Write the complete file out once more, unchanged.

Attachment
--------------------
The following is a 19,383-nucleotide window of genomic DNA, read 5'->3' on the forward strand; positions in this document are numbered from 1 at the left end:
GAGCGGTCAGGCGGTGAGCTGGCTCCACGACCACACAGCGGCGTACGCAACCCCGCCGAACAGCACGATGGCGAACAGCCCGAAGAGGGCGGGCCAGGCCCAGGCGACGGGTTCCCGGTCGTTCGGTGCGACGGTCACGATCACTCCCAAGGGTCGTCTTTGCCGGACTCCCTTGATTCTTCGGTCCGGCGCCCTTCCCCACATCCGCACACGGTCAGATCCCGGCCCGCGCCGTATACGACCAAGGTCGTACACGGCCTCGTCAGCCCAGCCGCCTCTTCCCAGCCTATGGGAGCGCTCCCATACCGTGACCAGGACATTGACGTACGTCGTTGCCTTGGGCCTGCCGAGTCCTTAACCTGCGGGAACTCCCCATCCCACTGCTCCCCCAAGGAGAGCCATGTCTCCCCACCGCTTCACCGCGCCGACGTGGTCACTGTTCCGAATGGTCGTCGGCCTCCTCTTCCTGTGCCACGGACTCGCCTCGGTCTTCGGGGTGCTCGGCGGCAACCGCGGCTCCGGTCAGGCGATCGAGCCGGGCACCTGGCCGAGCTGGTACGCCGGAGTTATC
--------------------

The following is a 19,383-nucleotide window of genomic DNA, read 5'->3' on the forward strand; positions in this document are numbered from 1 at the left end:
GAGCGGTCAGGCGGTGAGCTGGCTCCACGACCACACAGCGGCGTACGCAACCCCGCCGAACAGCACGATGGCGAACAGCCCGAAGAGGGCGGGCCAGGCCCAGGCGACGGGTTCCCGGTCGTTCGGTGCGACGGTCACGATCACTCCCAAGGGTCGTCTTTGCCGGACTCCCTTGATTCTTCGGTCCGGCGCCCTTCCCCACATCCGCACACGGTCAGATCCCGGCCCGCGCCGTATACGACCAAGGTCGTACACGGCCTCGTCAGCCCAGCCGCCTCTTCCCAGCCTATGGGAGCGCTCCCATACCGTGACCAGGACATTGACGTACGTCGTTGCCTTGGGCCTGCCGAGTCCTTAACCTGCGGGAACTCCCCATCCCACTGCTCCCCCAAGGAGAGCCATGTCTCCCCACCGCTTCACCGCGCCGACGTGGTCACTGTTCCGAATGGTCGTCGGCCTCCTCTTCCTGTGCCACGGACTCGCCTCGGTCTTCGGGGTGCTCGGCGGCAACCGCGGCTCCGGTCAGGCGATCGAGCCGGGCACCTGGCCGAGCTGGTACGCCGGAGTTATC